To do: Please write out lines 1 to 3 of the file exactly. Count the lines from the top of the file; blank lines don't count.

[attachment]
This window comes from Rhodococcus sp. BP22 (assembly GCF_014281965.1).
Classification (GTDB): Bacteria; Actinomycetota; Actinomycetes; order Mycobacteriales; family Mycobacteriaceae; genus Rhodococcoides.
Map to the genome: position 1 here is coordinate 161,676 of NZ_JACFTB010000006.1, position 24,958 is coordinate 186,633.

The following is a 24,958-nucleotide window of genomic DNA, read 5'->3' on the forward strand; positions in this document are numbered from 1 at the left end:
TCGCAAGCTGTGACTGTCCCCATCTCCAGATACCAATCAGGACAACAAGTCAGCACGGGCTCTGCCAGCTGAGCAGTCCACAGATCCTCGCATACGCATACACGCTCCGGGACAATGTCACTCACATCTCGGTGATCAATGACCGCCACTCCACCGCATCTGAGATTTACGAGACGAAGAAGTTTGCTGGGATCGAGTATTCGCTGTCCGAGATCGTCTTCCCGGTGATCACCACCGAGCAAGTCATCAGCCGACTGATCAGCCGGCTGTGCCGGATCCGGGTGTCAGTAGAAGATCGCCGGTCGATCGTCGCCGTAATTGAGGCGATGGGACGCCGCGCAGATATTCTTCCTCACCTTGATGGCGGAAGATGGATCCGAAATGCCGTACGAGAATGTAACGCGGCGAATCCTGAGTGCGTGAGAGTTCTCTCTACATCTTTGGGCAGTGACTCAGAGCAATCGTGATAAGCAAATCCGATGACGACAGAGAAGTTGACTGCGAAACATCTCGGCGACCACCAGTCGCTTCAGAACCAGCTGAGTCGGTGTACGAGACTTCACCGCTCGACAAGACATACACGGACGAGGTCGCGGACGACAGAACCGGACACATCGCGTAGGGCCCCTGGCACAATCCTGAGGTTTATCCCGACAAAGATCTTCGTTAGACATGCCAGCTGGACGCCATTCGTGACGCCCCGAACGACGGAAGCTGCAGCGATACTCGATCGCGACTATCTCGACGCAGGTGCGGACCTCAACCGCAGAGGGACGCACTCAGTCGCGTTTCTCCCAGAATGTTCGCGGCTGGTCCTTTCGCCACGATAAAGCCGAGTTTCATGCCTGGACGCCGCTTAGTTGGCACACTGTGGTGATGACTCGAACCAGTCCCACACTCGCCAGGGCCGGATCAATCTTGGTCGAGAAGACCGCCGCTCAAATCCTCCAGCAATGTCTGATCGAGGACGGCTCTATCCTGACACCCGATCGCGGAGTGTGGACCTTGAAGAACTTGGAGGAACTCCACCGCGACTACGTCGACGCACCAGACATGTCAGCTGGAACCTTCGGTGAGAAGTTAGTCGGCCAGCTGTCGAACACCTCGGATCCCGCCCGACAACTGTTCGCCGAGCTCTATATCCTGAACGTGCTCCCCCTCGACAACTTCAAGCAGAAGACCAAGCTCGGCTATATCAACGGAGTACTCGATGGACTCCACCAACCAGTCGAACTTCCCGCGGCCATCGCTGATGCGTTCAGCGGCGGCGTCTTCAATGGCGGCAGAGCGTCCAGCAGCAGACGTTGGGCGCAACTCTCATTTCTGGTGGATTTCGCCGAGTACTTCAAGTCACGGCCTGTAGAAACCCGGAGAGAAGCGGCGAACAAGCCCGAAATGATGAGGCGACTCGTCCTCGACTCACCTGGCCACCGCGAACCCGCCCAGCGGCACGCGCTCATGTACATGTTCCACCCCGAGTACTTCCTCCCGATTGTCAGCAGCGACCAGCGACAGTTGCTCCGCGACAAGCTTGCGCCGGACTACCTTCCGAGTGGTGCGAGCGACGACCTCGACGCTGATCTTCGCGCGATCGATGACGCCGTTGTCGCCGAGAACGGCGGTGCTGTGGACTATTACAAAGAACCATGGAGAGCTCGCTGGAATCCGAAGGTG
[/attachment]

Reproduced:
This window comes from Rhodococcus sp. BP22 (assembly GCF_014281965.1).
Classification (GTDB): Bacteria; Actinomycetota; Actinomycetes; order Mycobacteriales; family Mycobacteriaceae; genus Rhodococcoides.
Map to the genome: position 1 here is coordinate 161,676 of NZ_JACFTB010000006.1, position 24,958 is coordinate 186,633.